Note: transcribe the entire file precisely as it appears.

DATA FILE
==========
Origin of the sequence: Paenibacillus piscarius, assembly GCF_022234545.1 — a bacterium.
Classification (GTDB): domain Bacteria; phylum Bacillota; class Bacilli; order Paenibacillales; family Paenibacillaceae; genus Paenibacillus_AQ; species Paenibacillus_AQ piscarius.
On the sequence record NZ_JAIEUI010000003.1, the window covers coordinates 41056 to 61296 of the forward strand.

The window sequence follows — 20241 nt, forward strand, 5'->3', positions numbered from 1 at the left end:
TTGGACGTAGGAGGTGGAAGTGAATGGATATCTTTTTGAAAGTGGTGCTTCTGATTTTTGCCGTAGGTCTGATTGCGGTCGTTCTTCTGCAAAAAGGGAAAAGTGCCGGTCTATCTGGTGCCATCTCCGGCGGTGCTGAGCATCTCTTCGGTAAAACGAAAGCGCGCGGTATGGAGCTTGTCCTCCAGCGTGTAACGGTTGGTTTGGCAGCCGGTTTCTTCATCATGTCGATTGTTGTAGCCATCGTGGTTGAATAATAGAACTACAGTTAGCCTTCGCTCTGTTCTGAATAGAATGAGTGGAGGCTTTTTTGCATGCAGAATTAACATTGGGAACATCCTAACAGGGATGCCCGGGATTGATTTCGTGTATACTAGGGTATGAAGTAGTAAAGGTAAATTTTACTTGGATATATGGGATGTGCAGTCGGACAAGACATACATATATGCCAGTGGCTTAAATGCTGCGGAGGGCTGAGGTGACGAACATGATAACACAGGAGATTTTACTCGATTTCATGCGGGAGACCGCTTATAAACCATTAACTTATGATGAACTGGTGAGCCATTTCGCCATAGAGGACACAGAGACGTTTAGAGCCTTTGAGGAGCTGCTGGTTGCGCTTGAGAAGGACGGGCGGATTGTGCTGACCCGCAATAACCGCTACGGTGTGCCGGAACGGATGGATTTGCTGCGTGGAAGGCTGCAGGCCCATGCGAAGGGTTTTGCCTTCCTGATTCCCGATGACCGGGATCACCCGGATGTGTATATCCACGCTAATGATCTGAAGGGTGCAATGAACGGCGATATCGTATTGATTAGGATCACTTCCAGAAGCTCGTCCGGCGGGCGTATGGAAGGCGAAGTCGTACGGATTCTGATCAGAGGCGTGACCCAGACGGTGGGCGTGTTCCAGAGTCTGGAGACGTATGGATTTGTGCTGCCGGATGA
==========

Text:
Origin of the sequence: Paenibacillus piscarius, assembly GCF_022234545.1 — a bacterium.
Classification (GTDB): domain Bacteria; phylum Bacillota; class Bacilli; order Paenibacillales; family Paenibacillaceae; genus Paenibacillus_AQ; species Paenibacillus_AQ piscarius.
On the sequence record NZ_JAIEUI010000003.1, the window covers coordinates 41056 to 61296 of the forward strand.

The window sequence follows — 20241 nt, forward strand, 5'->3', positions numbered from 1 at the left end:
TTGGACGTAGGAGGTGGAAGTGAATGGATATCTTTTTGAAAGTGGTGCTTCTGATTTTTGCCGTAGGTCTGATTGCGGTCGTTCTTCTGCAAAAAGGGAAAAGTGCCGGTCTATCTGGTGCCATCTCCGGCGGTGCTGAGCATCTCTTCGGTAAAACGAAAGCGCGCGGTATGGAGCTTGTCCTCCAGCGTGTAACGGTTGGTTTGGCAGCCGGTTTCTTCATCATGTCGATTGTTGTAGCCATCGTGGTTGAATAATAGAACTACAGTTAGCCTTCGCTCTGTTCTGAATAGAATGAGTGGAGGCTTTTTTGCATGCAGAATTAACATTGGGAACATCCTAACAGGGATGCCCGGGATTGATTTCGTGTATACTAGGGTATGAAGTAGTAAAGGTAAATTTTACTTGGATATATGGGATGTGCAGTCGGACAAGACATACATATATGCCAGTGGCTTAAATGCTGCGGAGGGCTGAGGTGACGAACATGATAACACAGGAGATTTTACTCGATTTCATGCGGGAGACCGCTTATAAACCATTAACTTATGATGAACTGGTGAGCCATTTCGCCATAGAGGACACAGAGACGTTTAGAGCCTTTGAGGAGCTGCTGGTTGCGCTTGAGAAGGACGGGCGGATTGTGCTGACCCGCAATAACCGCTACGGTGTGCCGGAACGGATGGATTTGCTGCGTGGAAGGCTGCAGGCCCATGCGAAGGGTTTTGCCTTCCTGATTCCCGATGACCGGGATCACCCGGATGTGTATATCCACGCTAATGATCTGAAGGGTGCAATGAACGGCGATATCGTATTGATTAGGATCACTTCCAGAAGCTCGTCCGGCGGGCGTATGGAAGGCGAAGTCGTACGGATTCTGATCAGAGGCGTGACCCAGACGGTGGGCGTGTTCCAGAGTCTGGAGACGTATGGATTTGTGCTGCCGGATGA